Microsponge is a novel approach for targeting the drug to the colon for the management of colon ailments such as inflammatory bowel disease.

Concepts: Inflammation, Ulcerative colitis, Crohn's disease, Gastroenterology, Inflammatory bowel disease, Defecation, Ileostomy, Toxic megacolon



The corticotropin-releasing factor (CRF) family is involved in modulating gastrointestinal motility, sensitivity and inflammation. CRF signalling exerts an important role in inflammatory bowel disease (IBD), predominantly by activating CRF receptors. The aim of the present study was to investigate the function of CRF receptor 1 (CRF‑R1) in the development of mucosal inflammation induced by dextran sulphate sodium (DSS) and the underlying mechanism. Consecutive administration of CRF or CP154526 was used to activate or block the CRF‑R1 in DSS‑treated mice. Colonic inflammation was evaluated by determining the Disease Activity Index (DAI) and histology score. CRF‑R1 expression was proportional to the DAI, the histology score and the number of macrophages. Activation of CRF‑R1 aggravated mucosal inflammation by activating nuclear factor (NF)‑κB and subsequently increasing the expression levels of tumour necrosis factor (TNF)‑α and interleukin (IL)‑6. Inhibition of CRF‑R1 decreased the expression level of CRF‑R1, macrophage infiltration, NF‑κB activation, and TNF‑α and IL‑6 expression levels, ultimately alleviating the mucosal inflammation. Thus, CRF‑R1 expression was proportional to the severity of DSS‑induced colitis. Activation of CRF‑R1 increased the DAI and histological scores of the colons from DSS‑treated mice by promoting M1 macrophage polarization, demonstrated as increased NF‑κB activation, and TNF‑α and IL‑6 release. These results provide evidence of the pro‑inflammatory role of CRF‑R1 in a DSS‑induced ulcerative colitis (UC) model and a possible underlying mechanism, which may facilitate the elucidation of potential treatment approaches for UC.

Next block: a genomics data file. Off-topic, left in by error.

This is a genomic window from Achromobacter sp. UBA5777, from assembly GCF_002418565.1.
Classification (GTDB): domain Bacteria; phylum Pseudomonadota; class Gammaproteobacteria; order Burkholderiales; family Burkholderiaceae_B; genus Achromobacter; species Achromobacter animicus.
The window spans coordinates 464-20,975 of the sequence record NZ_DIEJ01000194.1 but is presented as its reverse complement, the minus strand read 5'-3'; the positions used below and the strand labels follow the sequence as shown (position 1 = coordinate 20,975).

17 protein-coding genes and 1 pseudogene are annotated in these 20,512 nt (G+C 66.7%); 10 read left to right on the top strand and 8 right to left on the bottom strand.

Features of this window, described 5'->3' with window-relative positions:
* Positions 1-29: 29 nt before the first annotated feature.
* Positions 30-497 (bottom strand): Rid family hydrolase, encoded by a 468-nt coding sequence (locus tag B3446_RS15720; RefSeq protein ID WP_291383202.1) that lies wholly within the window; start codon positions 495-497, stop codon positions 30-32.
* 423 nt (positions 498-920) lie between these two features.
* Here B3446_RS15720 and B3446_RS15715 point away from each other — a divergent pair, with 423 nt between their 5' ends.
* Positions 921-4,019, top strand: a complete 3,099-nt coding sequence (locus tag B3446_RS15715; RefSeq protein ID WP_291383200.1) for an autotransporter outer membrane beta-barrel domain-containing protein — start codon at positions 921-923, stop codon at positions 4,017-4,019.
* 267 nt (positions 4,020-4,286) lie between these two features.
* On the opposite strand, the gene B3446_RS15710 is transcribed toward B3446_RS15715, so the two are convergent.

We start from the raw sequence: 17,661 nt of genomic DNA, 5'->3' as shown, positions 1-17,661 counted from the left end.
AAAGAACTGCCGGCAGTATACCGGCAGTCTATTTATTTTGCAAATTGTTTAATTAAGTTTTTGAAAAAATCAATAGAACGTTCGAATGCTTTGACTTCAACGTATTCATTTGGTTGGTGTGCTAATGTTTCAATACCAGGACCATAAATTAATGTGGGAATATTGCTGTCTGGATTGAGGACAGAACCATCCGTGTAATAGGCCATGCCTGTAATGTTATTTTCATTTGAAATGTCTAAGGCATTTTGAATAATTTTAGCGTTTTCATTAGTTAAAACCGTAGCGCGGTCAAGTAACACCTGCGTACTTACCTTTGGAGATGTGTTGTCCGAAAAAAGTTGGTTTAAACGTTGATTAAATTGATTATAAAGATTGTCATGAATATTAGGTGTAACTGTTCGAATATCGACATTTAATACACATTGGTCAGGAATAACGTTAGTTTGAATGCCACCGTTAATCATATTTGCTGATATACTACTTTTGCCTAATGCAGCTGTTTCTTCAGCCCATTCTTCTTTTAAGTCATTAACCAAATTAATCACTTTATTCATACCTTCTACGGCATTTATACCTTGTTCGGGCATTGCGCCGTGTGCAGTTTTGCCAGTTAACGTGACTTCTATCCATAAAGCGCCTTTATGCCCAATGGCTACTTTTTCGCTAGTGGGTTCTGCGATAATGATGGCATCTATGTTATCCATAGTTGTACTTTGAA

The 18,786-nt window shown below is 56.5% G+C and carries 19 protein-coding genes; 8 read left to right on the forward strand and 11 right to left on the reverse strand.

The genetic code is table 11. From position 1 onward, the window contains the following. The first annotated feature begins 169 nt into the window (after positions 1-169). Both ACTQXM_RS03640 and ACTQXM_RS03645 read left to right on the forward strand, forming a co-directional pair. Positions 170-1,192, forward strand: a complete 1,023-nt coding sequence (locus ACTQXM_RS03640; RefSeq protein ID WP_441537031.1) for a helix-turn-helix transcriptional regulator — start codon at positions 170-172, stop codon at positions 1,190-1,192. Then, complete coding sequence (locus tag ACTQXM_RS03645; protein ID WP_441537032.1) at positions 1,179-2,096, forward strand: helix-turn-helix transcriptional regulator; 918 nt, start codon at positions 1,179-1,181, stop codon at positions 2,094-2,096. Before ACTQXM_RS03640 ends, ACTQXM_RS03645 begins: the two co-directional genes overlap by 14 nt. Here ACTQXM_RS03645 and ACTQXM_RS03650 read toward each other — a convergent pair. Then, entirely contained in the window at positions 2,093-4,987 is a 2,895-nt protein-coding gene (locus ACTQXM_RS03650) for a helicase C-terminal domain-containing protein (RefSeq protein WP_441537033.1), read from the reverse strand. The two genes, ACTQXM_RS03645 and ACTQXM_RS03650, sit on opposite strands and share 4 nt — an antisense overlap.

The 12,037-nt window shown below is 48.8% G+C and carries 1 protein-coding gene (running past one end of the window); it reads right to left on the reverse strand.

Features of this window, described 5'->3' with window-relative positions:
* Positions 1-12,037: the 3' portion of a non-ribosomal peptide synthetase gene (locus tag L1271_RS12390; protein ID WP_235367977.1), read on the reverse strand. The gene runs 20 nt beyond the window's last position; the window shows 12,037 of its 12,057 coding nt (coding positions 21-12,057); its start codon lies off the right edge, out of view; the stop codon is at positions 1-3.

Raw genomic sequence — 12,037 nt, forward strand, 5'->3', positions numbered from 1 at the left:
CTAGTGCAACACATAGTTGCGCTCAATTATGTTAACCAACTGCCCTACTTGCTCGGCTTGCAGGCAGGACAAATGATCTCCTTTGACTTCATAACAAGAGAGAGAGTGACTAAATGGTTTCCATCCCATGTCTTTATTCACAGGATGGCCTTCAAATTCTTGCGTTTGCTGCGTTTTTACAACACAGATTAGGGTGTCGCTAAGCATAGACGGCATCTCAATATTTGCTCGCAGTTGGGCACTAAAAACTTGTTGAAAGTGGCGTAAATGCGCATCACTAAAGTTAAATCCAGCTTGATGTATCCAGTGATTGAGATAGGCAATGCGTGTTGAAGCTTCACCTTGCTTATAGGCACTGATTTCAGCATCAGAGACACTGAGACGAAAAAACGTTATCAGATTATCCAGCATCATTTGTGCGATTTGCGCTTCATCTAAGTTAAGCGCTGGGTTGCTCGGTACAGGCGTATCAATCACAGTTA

Concepts: Immune system, Inflammation, Cancer, Function, Ulcerative colitis, Crohn's disease, Inflammatory bowel disease, Toxic megacolon


Glyceollins, which are derived from daidzein in soybean in response to various stimuli or stresses, have been reported to activate antioxidant/detoxifying enzymes in a nuclear factor (erythroid-derived 2)-like 2 (Nrf2)-dependent manner, in addition to exerting anti-inflammatory effects in murine macrophages. As the Nrf2 signaling pathway is known to antagonize nuclear factor (NF)-κB signaling, glyceollins likely have the potential to prevent or treat inflammatory bowel disease. Thus, this study was conducted to examine whether glyceollins could inhibit dextran sulfate sodium (DSS)-induced colitis in a mouse model. Ulcerative colitis (UC) was induced in male BALB/c mice by administering drinking water with 4% DSS for 5 days. Glyceollins (4 or 10 mg/kg of body weight) were orally administered 48 h before and after DSS treatment. We found that glyceollins alleviated histological colon damage and inflammation induced by DSS treatment. More specifically, glyceollins reduced plasma levels of inflammatory cytokines, such as tumor necrosis factor-α and interleukin-6, which were otherwise markedly increased by DSS treatment. Markers of tissue damage, including malondialdehyde and 8-hydroxy-2-guanosine, were significantly increased by DSS treatment; however, this effect was mitigated through concomitant treatment with glyceollins. Furthermore, nuclear accumulation of NF-κB p65 and the expression of inducible nitric oxide synthase were upregulated by glyceollins, consistent with the observed modulation of inflammatory markers. In conclusion, glyceollins have therapeutic potential for UC and merit further clinical study.